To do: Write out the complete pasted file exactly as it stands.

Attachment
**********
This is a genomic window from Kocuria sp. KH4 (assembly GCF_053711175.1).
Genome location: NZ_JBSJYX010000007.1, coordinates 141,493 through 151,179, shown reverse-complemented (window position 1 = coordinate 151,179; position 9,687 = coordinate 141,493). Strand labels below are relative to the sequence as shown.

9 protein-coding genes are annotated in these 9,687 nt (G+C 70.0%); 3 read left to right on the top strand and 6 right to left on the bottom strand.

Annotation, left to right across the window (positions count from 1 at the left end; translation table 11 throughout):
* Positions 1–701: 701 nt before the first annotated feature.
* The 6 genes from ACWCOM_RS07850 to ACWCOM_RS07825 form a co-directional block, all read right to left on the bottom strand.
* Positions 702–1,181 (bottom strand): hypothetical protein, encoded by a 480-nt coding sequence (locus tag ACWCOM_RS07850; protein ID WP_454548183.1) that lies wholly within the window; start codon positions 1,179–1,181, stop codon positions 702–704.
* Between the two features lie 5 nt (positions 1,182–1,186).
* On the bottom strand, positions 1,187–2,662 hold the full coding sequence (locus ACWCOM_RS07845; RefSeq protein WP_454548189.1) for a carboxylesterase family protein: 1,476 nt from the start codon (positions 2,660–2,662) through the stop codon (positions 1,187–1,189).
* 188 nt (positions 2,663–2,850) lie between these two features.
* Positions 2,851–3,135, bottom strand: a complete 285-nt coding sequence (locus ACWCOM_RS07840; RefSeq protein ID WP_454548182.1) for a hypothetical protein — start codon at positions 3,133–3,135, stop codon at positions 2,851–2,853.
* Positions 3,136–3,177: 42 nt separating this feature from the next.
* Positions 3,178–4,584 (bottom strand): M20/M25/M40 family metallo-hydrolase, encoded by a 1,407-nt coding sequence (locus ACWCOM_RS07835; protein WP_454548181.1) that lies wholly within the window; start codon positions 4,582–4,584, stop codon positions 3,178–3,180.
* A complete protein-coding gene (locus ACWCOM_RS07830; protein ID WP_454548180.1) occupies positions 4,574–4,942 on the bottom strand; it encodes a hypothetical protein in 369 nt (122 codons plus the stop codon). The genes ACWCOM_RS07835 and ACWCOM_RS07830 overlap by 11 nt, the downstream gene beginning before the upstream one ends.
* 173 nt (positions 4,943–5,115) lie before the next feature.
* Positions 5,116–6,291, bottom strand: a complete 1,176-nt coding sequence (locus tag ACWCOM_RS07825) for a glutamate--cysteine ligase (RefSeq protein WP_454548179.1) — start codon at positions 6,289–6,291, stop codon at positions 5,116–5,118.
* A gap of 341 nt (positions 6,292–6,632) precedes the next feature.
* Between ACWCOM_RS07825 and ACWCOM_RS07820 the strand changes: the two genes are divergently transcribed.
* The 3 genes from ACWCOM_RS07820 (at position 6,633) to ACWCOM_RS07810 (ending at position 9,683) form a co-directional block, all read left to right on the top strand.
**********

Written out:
This is a genomic window from Kocuria sp. KH4 (assembly GCF_053711175.1).
Genome location: NZ_JBSJYX010000007.1, coordinates 141,493 through 151,179, shown reverse-complemented (window position 1 = coordinate 151,179; position 9,687 = coordinate 141,493). Strand labels below are relative to the sequence as shown.

9 protein-coding genes are annotated in these 9,687 nt (G+C 70.0%); 3 read left to right on the top strand and 6 right to left on the bottom strand.

Annotation, left to right across the window (positions count from 1 at the left end; translation table 11 throughout):
* Positions 1–701: 701 nt before the first annotated feature.
* The 6 genes from ACWCOM_RS07850 to ACWCOM_RS07825 form a co-directional block, all read right to left on the bottom strand.
* Positions 702–1,181 (bottom strand): hypothetical protein, encoded by a 480-nt coding sequence (locus tag ACWCOM_RS07850; protein ID WP_454548183.1) that lies wholly within the window; start codon positions 1,179–1,181, stop codon positions 702–704.
* Between the two features lie 5 nt (positions 1,182–1,186).
* On the bottom strand, positions 1,187–2,662 hold the full coding sequence (locus ACWCOM_RS07845; RefSeq protein WP_454548189.1) for a carboxylesterase family protein: 1,476 nt from the start codon (positions 2,660–2,662) through the stop codon (positions 1,187–1,189).
* 188 nt (positions 2,663–2,850) lie between these two features.
* Positions 2,851–3,135, bottom strand: a complete 285-nt coding sequence (locus ACWCOM_RS07840; RefSeq protein ID WP_454548182.1) for a hypothetical protein — start codon at positions 3,133–3,135, stop codon at positions 2,851–2,853.
* Positions 3,136–3,177: 42 nt separating this feature from the next.
* Positions 3,178–4,584 (bottom strand): M20/M25/M40 family metallo-hydrolase, encoded by a 1,407-nt coding sequence (locus ACWCOM_RS07835; protein WP_454548181.1) that lies wholly within the window; start codon positions 4,582–4,584, stop codon positions 3,178–3,180.
* A complete protein-coding gene (locus ACWCOM_RS07830; protein ID WP_454548180.1) occupies positions 4,574–4,942 on the bottom strand; it encodes a hypothetical protein in 369 nt (122 codons plus the stop codon). The genes ACWCOM_RS07835 and ACWCOM_RS07830 overlap by 11 nt, the downstream gene beginning before the upstream one ends.
* 173 nt (positions 4,943–5,115) lie before the next feature.
* Positions 5,116–6,291, bottom strand: a complete 1,176-nt coding sequence (locus tag ACWCOM_RS07825) for a glutamate--cysteine ligase (RefSeq protein WP_454548179.1) — start codon at positions 6,289–6,291, stop codon at positions 5,116–5,118.
* A gap of 341 nt (positions 6,292–6,632) precedes the next feature.
* Between ACWCOM_RS07825 and ACWCOM_RS07820 the strand changes: the two genes are divergently transcribed.
* The 3 genes from ACWCOM_RS07820 (at position 6,633) to ACWCOM_RS07810 (ending at position 9,683) form a co-directional block, all read left to right on the top strand.